The Fitzwilliam Museum stands erect, its intricately carved façade looming tall over Trumpington Street. To its right is Peterhouse College where students pass though the wrought iron gates and step into the sandy stone buildings clasping armfuls of textbooks. In contrast, the chatter of tourists is audible even if you can't understand what they're saying. Japanese, I think.
You guessed it. Cambridge. But I'm not here for the illustrious colleges and I'm not here to photograph the buildings, however tempting that might be. I'm here for the Fitzwilliam Museum and to see their primary exhibit for this year - 'Celebrating the First 200 years: The Fitzwilliam Museum 1816 - 2016' .
To reach this exhibition, we mounted the staircase and passed through the Italian and Spanish galleries, full of elaborate acrylics and gold gilt frames. Padding through a hushed corridor, we reached The Octagon.
The low lights give the burgundy walls a slight shine and although it is a small room, the exhibit commands the space well, and it is bursting with information. A informative timeline spans the perimeter of the room, from 1816 to today, highlighting key dates in the Fitzwilliam's 200 year history.
An island stands in the centre of the room and offers a range of important pieces. From Greek-style busts to sculptures fashioned from the wrappings of a treacle can, this exhibit shows it all. The original blueprints of the Octagon had been reproduced and hung on the wall, showing us the initial plans for the important room. A cluster of porcelain monkeys caught my eye as they squatted on the display table - they were elaborately painted in violet and azure. A large portrait of Richard, 7th Viscount of Merrion, is a main focus of the exhibit, supported by the story behind the museum's benefactor.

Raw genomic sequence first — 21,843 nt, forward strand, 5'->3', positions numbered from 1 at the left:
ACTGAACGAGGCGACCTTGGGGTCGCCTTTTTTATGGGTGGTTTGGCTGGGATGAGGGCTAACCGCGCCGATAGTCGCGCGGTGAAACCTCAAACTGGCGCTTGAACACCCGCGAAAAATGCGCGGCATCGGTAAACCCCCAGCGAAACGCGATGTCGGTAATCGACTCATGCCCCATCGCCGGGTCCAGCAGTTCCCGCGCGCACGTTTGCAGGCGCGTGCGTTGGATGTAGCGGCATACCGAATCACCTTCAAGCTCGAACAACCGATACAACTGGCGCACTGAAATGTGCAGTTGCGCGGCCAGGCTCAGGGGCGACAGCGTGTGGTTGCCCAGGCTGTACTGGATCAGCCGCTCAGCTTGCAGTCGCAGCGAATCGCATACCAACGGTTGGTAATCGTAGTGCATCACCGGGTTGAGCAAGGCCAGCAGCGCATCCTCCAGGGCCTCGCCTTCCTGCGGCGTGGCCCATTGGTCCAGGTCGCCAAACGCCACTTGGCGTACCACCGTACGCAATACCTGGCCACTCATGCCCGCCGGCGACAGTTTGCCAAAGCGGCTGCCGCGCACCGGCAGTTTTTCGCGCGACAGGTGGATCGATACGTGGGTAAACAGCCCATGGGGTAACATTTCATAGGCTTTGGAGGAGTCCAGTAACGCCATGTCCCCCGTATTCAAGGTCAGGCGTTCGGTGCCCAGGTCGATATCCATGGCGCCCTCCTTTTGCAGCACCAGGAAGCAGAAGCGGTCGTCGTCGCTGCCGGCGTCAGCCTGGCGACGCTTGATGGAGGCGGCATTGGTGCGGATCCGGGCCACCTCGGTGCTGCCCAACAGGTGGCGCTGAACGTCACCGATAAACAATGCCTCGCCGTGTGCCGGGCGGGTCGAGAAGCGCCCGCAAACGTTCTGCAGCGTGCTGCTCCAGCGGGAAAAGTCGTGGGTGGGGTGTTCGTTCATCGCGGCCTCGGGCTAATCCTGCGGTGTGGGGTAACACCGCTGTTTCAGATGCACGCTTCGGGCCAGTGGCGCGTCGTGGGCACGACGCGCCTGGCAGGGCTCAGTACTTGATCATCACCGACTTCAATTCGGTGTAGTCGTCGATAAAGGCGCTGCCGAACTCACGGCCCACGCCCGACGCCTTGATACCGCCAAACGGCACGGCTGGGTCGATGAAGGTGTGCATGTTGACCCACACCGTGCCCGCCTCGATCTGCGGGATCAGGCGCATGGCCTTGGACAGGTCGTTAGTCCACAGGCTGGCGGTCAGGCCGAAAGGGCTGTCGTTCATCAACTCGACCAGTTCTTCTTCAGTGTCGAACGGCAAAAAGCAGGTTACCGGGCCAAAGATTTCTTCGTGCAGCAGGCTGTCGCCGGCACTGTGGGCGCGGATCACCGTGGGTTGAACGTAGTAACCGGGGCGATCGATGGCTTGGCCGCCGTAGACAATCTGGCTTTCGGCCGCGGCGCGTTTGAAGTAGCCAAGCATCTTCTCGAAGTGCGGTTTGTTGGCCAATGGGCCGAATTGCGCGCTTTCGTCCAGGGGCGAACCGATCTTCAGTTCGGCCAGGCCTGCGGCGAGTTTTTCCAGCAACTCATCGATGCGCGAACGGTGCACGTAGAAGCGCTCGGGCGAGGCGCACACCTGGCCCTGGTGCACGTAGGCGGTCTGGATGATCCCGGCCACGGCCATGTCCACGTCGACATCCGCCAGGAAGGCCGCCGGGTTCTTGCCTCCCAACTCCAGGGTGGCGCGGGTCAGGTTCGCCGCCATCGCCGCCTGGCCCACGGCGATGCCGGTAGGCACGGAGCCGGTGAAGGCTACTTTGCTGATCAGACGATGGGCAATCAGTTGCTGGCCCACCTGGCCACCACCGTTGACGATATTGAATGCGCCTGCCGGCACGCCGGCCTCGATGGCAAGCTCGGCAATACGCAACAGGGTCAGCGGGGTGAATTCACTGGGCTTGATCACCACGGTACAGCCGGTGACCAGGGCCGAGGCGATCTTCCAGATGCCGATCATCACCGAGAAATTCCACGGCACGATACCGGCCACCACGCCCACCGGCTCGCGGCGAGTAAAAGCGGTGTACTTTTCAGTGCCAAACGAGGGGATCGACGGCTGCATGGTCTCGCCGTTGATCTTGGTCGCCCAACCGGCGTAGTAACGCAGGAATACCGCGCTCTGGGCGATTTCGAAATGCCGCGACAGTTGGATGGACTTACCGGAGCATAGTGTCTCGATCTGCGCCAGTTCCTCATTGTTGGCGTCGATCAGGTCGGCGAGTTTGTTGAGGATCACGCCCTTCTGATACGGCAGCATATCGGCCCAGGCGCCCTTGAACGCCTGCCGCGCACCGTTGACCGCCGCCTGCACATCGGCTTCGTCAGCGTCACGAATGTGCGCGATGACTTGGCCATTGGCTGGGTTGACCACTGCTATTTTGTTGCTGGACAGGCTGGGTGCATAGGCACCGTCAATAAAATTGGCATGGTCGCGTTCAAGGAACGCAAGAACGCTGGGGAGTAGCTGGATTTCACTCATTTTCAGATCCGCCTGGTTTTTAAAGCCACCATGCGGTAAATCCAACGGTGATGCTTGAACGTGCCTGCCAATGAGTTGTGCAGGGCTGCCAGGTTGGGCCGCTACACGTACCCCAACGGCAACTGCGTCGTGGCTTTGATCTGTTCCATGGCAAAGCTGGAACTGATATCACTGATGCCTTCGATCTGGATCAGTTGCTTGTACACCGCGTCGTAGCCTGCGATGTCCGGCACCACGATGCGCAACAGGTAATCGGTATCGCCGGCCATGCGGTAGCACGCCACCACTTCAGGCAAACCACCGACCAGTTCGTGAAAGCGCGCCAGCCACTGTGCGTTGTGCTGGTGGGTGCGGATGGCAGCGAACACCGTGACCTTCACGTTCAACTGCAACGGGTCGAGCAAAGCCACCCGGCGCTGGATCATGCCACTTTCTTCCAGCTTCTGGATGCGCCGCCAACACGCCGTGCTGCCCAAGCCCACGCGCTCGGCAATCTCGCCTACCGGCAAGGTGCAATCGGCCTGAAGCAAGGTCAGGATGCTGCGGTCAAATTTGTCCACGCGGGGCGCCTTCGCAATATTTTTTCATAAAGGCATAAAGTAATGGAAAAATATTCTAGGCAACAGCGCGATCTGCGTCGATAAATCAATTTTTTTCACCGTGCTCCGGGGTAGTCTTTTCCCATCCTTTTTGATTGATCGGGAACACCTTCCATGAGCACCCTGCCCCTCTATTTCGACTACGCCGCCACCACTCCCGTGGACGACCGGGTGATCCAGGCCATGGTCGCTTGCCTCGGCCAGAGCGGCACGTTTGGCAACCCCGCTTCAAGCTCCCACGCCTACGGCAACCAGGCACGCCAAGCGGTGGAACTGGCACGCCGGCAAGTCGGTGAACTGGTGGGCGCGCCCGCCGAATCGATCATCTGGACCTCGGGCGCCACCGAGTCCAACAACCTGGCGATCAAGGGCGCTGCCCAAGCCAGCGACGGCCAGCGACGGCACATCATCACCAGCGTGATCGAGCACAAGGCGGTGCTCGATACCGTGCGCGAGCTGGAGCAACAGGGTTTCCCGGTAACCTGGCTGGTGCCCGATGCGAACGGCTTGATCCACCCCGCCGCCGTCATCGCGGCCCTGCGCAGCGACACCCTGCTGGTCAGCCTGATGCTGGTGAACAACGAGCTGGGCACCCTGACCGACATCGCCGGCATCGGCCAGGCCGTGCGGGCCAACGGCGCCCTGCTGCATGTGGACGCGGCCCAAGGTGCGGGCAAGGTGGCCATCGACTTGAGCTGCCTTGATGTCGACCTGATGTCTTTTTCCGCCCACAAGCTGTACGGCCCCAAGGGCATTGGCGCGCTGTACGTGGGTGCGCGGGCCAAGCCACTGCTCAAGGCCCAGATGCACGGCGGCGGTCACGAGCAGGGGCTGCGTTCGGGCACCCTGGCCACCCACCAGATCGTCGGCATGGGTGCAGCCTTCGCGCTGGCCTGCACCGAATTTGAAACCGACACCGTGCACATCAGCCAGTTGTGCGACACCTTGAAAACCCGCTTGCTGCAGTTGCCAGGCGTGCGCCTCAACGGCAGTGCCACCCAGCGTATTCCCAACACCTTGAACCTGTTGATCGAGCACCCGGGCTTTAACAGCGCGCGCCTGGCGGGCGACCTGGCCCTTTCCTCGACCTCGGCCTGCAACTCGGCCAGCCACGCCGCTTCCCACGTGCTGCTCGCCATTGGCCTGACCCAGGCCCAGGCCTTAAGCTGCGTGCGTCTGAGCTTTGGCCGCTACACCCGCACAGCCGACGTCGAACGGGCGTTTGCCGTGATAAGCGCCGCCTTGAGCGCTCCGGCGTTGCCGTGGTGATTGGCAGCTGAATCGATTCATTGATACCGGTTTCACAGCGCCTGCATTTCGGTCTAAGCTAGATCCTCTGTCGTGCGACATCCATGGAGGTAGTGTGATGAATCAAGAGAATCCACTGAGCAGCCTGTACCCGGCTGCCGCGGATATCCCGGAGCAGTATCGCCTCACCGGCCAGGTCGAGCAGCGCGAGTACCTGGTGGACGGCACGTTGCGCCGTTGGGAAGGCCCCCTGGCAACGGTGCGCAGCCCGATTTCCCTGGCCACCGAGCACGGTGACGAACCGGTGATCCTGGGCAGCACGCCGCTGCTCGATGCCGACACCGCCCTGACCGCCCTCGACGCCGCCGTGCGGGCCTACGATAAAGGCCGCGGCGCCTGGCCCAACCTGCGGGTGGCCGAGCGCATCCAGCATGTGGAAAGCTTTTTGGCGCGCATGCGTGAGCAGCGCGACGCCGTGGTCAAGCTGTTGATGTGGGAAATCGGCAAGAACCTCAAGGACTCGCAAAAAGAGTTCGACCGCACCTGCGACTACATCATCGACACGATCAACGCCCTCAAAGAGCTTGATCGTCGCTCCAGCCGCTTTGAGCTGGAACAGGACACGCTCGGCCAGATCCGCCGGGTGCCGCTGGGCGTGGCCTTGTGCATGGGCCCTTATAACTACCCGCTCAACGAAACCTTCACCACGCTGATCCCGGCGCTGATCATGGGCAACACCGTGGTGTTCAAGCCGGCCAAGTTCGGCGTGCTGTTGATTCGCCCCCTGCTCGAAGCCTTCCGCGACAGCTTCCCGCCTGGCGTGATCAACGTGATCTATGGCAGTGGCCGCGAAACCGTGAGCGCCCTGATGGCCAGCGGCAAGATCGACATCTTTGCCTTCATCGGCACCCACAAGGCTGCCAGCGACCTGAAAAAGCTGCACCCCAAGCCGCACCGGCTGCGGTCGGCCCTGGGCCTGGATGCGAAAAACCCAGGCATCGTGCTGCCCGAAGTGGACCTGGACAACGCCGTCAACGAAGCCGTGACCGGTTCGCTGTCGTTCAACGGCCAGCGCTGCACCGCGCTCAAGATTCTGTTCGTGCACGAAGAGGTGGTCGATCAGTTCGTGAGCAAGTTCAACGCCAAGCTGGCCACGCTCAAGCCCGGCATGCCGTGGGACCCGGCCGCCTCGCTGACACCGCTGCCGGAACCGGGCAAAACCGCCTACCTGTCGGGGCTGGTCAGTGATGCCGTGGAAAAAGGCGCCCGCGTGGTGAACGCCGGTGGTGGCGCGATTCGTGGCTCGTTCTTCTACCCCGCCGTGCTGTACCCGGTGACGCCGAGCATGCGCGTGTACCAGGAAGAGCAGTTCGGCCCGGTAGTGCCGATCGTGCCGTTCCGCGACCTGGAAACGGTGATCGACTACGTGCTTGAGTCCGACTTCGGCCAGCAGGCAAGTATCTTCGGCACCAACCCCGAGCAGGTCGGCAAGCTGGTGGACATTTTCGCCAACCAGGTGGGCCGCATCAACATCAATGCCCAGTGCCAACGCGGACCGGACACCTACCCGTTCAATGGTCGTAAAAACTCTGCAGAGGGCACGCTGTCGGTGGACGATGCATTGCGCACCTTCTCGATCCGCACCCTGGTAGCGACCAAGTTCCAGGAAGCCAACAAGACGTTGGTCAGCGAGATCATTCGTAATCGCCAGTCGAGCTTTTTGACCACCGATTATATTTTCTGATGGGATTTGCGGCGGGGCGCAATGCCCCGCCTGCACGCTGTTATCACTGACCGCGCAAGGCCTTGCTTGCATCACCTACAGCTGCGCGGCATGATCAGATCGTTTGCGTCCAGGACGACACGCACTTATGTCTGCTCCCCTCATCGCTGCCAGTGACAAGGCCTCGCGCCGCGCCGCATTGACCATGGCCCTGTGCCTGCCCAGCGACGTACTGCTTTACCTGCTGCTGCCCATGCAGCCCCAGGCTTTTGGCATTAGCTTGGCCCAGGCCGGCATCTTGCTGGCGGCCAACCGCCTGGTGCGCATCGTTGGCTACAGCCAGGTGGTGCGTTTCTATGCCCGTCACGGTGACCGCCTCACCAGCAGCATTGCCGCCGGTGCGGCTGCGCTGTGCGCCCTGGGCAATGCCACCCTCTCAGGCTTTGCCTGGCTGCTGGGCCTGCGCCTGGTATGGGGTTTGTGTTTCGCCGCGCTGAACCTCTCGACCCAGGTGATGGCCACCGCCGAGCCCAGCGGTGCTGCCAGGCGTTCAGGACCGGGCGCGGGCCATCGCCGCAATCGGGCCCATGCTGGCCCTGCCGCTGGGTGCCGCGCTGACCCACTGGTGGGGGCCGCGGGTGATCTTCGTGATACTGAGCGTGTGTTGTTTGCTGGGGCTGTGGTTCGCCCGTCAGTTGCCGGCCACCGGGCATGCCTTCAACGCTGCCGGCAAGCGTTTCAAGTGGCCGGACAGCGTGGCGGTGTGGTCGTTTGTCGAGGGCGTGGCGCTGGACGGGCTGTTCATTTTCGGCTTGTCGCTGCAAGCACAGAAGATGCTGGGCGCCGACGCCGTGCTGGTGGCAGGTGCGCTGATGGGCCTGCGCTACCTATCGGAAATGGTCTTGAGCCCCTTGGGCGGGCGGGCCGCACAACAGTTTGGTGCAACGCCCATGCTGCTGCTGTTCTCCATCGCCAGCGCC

I was fascinated to learn the complex conservation process of the Fitzwilliam's artefacts. I also discovered that it wasn't just children who were evacuated from cities during WWII; some of the collections were moved from the archives in case of bomb damage. Luckily, no bombs hit the museum during the war and its impressive architecture has been left unblemished for 200 years.
The success of this display lies in the carefully chosen objects which perfectly tell the story of the museum's past, present and future. It has a clear, easy-to-read style and is great for a quick glance around or a longer study. If you've not visited the Fitzwilliam before and are a bit daunted by the vast collections in the long galleries, why not pop into this exhibit for a quick summary of the museum.
And for those dedicated historians, the release of a new book has coincided with the exhibit. 'The Fitzwilliam Museum: A history' explains in greater detail the captivating past behind this iconic East Anglian landmark.